If not sauternes, there are other things you can do involving Muscat, Riesling, and Chardonnay. If Muscat or Riesling, emphasize the pears with a hint of cinnamon, and substitute Emmental for the Gorgonzola. If chardonnay really emphasize the toasted nuts, use nut oil and a chardonnay-based champagne in the vinaigrette, and substitute the gorgonzola with a tremendously chardonnay-friendly cheese essence such as Chevre or Gruyere.

        Lastly, you might look at Sauvignon Blanc... balance the pears with sufficient mixed greens and substitute Chevre for the Gorgonzola... this should be quite delicious actually.

        If you wish to stick with the Washington State theme then Cabernet for the pot roast and Chardonnay for the salad are pretty obvious calls. If you want the pot roast to be way over the top fabulous match for the Washington Cab, throw a chunk of Parmesan reggiano rind into the pot roast and/or serve the roast with parmesan dust/slivers atop to taste or a chunk in a side plate. The combo of flavors here is extraordinary.

        1 Reply
        1. re: Chicago Mike

          Yes, I may have to try the rind of parmesan. Also, thank you for the Sauternes recommendation - if I do that I will swich to sheeps milk roquefort.

        2. For me, pot roast is usually good with a cab franc/merlot based bordeaux (St. Emilion, Pomerol). But given that you're actually braising the shoulder, the flavors should be meatier, stronger, and more flavorful. A lot of red wines would go well. Cabernet Sauvignon, Syrah, Merlot, Nebbiolo, Grenache, etc. and their various blends. I would choose the wine depending on the fat content of your shoulder. The higher the fat content, the more full-bodied and tannic wine you can choose.

          And given that your salad is a first course, I'd stay away from sauternes. Mike is right that sauternes is a good match with gorgonzola (I don't think the switch to roquefort and a sheep's milk cheese is particular helpful, as they're both blue), but sauternes as a first wine is too rich and would deaden my palate. I go with Bill and the suggestion of Montrachet. I also like Meursault with nuts.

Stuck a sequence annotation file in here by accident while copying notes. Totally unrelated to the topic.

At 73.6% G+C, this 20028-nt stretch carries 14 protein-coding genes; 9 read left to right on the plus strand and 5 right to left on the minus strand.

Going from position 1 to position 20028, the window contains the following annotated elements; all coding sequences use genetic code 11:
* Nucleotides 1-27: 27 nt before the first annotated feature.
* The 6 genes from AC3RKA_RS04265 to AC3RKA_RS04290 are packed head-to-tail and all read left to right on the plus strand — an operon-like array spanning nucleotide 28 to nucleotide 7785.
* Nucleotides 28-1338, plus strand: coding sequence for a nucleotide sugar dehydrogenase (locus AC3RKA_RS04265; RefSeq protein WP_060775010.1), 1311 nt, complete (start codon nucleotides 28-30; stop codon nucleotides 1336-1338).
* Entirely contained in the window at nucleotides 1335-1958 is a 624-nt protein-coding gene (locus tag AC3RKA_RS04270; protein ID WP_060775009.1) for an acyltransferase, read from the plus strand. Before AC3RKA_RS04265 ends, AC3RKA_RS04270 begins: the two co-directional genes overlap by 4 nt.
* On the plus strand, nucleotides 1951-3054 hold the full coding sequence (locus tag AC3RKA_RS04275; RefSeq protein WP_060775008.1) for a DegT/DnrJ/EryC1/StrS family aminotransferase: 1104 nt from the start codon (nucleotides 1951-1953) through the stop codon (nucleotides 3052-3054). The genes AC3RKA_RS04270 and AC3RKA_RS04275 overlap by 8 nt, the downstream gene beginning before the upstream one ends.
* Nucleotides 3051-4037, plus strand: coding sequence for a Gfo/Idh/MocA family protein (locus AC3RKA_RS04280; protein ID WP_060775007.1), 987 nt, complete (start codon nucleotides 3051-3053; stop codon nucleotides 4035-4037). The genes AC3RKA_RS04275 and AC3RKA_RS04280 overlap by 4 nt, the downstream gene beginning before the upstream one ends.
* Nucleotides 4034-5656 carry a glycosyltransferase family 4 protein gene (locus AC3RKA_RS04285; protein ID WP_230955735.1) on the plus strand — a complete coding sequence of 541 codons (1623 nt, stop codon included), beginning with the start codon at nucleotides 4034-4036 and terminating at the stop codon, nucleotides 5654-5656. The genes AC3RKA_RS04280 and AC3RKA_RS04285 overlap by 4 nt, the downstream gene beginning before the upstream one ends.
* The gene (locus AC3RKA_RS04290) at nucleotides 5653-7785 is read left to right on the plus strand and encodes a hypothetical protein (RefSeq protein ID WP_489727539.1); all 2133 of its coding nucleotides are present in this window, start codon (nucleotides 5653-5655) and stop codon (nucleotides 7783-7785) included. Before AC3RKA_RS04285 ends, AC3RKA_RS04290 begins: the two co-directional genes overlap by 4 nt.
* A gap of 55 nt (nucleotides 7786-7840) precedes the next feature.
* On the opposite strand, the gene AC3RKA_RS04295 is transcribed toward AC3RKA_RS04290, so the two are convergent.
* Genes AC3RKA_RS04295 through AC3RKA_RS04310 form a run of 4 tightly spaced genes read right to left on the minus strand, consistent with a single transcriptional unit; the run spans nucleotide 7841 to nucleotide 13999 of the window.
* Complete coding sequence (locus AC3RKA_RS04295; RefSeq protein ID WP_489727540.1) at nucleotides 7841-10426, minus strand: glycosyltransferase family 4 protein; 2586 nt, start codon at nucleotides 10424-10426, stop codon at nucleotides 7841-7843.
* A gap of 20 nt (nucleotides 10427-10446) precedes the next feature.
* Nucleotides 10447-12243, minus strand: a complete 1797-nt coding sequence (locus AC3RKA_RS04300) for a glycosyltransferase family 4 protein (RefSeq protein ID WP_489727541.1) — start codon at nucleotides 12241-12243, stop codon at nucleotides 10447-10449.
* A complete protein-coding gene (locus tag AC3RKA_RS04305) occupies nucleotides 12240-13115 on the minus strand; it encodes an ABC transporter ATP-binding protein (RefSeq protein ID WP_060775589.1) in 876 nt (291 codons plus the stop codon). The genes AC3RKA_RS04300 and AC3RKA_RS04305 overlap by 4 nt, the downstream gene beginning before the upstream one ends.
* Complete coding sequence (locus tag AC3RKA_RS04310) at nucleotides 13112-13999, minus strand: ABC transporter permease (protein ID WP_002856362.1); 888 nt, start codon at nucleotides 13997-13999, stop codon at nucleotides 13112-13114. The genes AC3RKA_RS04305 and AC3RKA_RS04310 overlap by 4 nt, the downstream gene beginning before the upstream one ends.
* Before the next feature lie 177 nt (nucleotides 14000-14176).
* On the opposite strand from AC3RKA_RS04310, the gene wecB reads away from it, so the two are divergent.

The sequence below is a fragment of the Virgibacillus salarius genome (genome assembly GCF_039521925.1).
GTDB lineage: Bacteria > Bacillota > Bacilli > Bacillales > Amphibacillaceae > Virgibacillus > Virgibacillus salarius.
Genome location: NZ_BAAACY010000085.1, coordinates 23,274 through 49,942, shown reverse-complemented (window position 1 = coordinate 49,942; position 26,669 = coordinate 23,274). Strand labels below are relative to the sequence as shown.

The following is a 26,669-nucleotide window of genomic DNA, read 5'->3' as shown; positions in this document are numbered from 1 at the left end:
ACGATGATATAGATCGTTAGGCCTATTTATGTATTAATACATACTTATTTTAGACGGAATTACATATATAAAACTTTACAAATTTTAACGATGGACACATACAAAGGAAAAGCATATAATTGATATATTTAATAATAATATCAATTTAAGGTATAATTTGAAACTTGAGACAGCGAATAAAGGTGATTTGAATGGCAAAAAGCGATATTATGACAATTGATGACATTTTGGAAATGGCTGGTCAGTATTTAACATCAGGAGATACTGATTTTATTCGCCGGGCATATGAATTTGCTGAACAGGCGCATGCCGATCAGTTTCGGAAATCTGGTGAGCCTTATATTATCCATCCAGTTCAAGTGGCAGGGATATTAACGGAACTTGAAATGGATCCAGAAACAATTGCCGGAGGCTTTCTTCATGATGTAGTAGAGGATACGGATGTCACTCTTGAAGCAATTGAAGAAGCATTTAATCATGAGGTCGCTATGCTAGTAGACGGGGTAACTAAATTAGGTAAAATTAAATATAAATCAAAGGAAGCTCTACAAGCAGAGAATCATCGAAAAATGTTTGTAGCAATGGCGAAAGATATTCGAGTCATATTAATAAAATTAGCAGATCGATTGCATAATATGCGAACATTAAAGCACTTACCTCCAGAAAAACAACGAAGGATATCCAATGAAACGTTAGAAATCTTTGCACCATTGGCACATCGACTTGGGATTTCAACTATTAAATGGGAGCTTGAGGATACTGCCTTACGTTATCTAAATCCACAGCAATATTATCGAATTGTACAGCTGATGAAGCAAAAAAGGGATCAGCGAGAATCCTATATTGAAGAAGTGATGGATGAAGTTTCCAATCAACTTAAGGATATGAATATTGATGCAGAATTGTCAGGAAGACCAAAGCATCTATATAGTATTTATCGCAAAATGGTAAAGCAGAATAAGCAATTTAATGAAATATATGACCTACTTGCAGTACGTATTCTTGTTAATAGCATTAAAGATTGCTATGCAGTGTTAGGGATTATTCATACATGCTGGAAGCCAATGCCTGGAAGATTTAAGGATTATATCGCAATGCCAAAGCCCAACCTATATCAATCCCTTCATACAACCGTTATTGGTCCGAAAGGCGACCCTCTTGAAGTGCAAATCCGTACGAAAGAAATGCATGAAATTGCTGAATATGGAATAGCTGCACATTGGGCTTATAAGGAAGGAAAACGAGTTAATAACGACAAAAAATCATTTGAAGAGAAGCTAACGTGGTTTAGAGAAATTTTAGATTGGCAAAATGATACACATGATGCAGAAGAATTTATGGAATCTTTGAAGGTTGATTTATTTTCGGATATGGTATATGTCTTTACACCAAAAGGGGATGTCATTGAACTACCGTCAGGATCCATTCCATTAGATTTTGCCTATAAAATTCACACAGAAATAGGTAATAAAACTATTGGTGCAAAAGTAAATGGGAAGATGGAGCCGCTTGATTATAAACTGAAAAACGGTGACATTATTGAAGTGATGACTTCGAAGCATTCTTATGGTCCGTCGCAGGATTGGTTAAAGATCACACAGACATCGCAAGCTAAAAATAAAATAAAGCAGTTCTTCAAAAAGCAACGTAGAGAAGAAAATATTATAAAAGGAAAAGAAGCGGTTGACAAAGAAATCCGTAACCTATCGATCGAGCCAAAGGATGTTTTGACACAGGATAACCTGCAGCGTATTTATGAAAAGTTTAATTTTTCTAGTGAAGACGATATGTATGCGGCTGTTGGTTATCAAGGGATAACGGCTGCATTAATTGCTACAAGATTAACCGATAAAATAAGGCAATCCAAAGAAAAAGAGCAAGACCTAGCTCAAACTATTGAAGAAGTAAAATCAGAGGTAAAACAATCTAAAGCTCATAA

I'm not too familiar with WA wines as most stores in NY do not carry a wide selection. But my two favorite WA wineries are Snoqualmie and Chateau Ste Michelle. They both offer good value and a wide variety of well-made wines. I've not had their chardonnays, but the Snoqualmie Naked Riesling and the CSM 'Dr. Loosen' Riesling from Eroica are both pretty versatile and should be good complements to your salad. The sémillon from CSM is pretty good at less than $15 too. For your pot roast, the Snoqualmie Reserve Cabernet is tasty. CSM has a couple of specific vineyard driven cabernets and syrahs (Indian Wells?). Maybe your local merchant can better recommend a specific one.

          1 Reply
          1. re: mengathon

            As for Sauternes as an "opening" wine, I don't have a major problem with it, anymore than I would having Sauternes with foie gras in an early course... especially if it's being followed by a dramatically rich red which seems to be the case here...

          2. I haven't tried it but I think it would be interesting to try a Washington Lemberger with the main course. For the first course I would pick a dry Riesling. Or buy a case of Dry Bubbly for the whole thing.

            1 Reply
            1. re: davebough

              Oh, there will be plenty of dry bubbly!!!